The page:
Campaigners say the government’s decision to enforce a freeze on working-age benefits from April – even though older people will see their pensions increase by 2.9 per cent – will further entrench disability poverty.
The annual “uprating” of working-age benefit rates was decided last October, and are based on the CPI (consumer price index) rate for September, which showed that measure of inflation at minus 0.1 per cent.
CPI has since risen to 0.2 per cent in December, and could rise higher over the next few months.
But because of the “triple lock” rules introduced under the coalition, pensions will rise by 2.9 per cent, equivalent to the increase in average wages.
There was already anger at a freeze to many working-age benefits that will last until 2020, which was announced by chancellor George Osborne in last summer’s budget.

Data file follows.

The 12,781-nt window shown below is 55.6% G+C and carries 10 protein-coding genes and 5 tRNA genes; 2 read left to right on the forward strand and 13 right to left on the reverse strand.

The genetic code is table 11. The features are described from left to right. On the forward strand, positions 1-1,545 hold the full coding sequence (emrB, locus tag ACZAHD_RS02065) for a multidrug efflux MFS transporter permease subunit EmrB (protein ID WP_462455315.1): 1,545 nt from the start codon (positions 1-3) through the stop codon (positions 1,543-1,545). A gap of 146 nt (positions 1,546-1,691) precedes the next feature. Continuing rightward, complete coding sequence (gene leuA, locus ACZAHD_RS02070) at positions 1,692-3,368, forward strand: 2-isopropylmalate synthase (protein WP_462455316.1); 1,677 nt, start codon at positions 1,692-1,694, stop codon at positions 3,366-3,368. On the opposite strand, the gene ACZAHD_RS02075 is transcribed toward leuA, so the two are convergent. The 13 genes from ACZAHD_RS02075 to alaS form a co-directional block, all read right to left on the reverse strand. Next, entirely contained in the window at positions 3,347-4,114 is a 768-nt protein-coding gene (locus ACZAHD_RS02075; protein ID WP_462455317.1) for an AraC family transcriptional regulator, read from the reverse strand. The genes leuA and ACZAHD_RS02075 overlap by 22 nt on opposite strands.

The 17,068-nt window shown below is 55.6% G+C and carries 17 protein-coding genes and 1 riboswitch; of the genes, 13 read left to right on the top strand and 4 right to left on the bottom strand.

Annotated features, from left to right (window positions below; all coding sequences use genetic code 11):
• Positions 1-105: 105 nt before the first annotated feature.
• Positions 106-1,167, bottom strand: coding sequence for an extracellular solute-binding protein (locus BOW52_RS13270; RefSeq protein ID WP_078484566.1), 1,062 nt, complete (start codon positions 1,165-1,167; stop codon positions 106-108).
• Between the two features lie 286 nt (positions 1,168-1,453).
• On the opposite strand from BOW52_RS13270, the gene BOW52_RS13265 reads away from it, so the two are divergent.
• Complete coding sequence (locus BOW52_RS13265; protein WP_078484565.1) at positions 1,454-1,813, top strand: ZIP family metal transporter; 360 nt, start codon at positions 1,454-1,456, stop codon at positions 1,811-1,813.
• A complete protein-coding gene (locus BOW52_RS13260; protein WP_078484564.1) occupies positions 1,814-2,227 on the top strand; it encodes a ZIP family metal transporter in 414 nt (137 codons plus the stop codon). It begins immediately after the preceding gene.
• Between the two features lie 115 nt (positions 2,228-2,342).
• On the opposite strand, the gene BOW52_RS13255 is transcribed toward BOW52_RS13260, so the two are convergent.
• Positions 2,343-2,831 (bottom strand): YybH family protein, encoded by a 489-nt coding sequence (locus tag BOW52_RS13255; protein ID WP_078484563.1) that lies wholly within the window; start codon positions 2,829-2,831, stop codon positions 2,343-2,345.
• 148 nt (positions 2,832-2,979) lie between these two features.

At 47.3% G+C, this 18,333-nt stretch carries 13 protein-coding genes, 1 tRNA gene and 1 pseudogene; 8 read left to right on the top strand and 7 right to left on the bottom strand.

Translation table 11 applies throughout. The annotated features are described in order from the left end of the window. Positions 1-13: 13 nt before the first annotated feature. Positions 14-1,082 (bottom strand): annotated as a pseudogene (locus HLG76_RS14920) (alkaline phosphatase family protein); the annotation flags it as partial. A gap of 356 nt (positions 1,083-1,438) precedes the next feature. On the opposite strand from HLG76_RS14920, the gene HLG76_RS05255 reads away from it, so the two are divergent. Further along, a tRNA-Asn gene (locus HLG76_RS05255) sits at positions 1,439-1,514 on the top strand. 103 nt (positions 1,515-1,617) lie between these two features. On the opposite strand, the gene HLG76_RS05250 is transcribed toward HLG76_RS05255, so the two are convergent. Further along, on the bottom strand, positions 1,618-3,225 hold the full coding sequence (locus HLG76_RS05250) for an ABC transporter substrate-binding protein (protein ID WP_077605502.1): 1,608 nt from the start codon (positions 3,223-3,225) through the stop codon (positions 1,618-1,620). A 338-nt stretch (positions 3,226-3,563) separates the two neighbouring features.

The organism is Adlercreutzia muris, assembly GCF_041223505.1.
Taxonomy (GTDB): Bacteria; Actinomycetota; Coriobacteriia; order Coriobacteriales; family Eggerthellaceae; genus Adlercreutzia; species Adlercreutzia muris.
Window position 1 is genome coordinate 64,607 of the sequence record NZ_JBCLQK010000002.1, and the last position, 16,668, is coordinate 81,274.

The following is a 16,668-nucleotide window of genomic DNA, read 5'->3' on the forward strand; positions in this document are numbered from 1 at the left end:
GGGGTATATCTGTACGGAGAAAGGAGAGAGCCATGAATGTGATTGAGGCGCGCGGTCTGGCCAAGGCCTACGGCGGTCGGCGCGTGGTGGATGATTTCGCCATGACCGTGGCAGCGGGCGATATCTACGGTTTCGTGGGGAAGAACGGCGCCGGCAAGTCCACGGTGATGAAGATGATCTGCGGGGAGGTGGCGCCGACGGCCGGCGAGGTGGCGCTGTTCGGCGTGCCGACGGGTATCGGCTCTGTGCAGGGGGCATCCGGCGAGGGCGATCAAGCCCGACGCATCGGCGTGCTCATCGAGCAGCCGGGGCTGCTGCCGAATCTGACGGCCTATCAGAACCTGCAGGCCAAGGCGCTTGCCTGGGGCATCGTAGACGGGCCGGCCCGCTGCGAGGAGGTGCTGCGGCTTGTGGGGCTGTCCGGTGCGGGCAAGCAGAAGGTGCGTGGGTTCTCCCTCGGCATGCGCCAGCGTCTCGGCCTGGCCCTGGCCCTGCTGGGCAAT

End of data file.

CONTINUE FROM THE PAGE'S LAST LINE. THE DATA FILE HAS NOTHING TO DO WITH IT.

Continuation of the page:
But Osborne’s freeze did not apply to benefits such as disability living allowance (DLA), personal independence payment (PIP), attendance allowance (AA) and the support group component of employment and support allowance (ESA).
Now, thanks to the decision to follow last September’s CPI, working-age benefits including DLA, PIP, AA and the ESA support group component will be set at exactly the same rate in 2016-17 as they were in 2015-16.
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